For several decades now, technology has been heralded as a solution to many of the challenges that schools face.
On the one hand are tech proponents like Clayton Christenson, author of Disrupting Class, who argues that technology can lead a revolution in individualizing a child’s education to his or her unique needs.
On the other hand are those like Dr. Nicholas Kardaras, who calls educational technology “a $60 billion hoax.” He argues that much of the investment going into technology would be better used elsewhere in education and that chasing the latest tech in schools is a fool’s errand.
Given this debate within schooling circles, there are some things that should be considered before deciding to apply a particular technology in the classroom:
- Technology is never neutral. Like any educational tool, it contains pedagogical biases and sends explicit and implicit messages about what is being learned. Some of those biases can be leveraged for good, such as its ability to promote collaboration on a project between people in different locations. Other times it can be more problematic, such as giving the impression that all ideas are equally important and valid because they are all equally accessible.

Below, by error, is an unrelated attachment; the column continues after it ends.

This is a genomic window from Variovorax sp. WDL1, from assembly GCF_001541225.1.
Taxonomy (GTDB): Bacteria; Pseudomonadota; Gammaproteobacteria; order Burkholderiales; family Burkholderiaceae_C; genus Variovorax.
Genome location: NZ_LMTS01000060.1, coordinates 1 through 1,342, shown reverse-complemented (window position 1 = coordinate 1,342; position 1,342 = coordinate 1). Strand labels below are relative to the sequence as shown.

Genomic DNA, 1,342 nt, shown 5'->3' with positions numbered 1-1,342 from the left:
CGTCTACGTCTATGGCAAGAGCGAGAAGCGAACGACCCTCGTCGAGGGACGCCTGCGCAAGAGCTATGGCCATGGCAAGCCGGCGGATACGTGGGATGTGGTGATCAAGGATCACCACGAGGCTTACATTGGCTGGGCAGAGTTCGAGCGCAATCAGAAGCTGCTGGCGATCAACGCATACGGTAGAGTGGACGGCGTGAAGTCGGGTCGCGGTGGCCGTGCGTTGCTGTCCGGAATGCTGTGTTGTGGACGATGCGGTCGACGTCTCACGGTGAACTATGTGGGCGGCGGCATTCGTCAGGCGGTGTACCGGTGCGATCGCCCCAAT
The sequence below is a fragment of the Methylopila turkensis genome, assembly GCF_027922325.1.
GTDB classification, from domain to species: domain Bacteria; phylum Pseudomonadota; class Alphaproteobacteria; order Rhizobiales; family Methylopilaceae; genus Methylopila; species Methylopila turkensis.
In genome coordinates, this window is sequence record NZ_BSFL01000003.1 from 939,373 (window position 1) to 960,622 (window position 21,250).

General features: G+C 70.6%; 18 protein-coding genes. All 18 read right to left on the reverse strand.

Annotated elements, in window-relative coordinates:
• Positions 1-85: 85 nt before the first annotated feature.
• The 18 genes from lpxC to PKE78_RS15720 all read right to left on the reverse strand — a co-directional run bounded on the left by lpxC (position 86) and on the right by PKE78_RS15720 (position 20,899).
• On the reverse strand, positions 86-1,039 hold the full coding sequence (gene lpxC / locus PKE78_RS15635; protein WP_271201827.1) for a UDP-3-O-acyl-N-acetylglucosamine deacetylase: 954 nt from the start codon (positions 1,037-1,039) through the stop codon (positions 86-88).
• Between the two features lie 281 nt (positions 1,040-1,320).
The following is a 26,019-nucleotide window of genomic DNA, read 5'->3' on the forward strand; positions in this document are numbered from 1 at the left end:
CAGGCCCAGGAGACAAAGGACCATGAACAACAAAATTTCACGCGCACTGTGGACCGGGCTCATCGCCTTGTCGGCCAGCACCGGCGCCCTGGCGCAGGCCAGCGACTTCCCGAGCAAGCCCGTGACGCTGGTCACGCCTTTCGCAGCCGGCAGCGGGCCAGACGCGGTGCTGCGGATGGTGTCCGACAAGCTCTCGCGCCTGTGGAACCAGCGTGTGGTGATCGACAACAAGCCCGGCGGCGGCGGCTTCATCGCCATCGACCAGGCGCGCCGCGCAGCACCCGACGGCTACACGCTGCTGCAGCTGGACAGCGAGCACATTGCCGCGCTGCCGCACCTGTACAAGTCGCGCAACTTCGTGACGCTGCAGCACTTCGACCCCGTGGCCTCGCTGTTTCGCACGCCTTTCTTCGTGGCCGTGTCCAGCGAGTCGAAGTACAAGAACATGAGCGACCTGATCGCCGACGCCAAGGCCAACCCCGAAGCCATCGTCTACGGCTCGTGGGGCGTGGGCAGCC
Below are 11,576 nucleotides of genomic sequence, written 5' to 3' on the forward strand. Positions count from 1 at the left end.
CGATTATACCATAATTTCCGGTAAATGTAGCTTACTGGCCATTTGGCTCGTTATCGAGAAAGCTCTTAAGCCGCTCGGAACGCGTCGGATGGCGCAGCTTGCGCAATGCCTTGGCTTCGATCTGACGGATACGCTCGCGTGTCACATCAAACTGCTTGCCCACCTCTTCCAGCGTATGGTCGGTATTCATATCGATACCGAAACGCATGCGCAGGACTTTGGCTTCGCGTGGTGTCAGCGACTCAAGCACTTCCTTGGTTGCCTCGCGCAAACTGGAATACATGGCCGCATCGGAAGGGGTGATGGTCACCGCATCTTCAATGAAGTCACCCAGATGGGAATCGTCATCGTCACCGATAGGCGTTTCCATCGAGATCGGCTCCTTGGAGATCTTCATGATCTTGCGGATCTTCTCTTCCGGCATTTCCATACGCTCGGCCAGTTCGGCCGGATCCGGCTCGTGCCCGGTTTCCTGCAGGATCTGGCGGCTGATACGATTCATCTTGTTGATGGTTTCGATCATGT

- Teaching is an inherently personal task. Education is the science of relationships; i.e., the relationship of ideas to other ideas, of ideas to the learning, and ultimately of the learner to the teacher. “When a student is fully trained, he will be like his teacher.” Relationships matter in education and technology can either enhance or diminish those relationships.
- The law of amplification. Perhaps the most insightful claim that Kardaras makes is that technology only amplifies what a lesson already would be. It will not make a lesson great or even effective by its presence. But it will make a lesson that is already well-designed and executed even better. Conversely, it will make a poor lesson even worse.
- Consideration must be given as to whether a high tech solution is the best tool for the job. Sometimes a pencil and paper or a printed book can still be the best tool. The teacher must design the lesson backward and determine whether high tech or low tech is the best tool. Our students will be introduced to tech outside the classroom at a much more rapid pace than they will ever inside the classroom. So part of our instruction must be to show them how to use it judiciously.
Technology isn’t going away, of course, and schools will benefit from its use. But this implementation must be done with wisdom and judgment, without buying into promises that technology can’t or shouldn’t fulfill.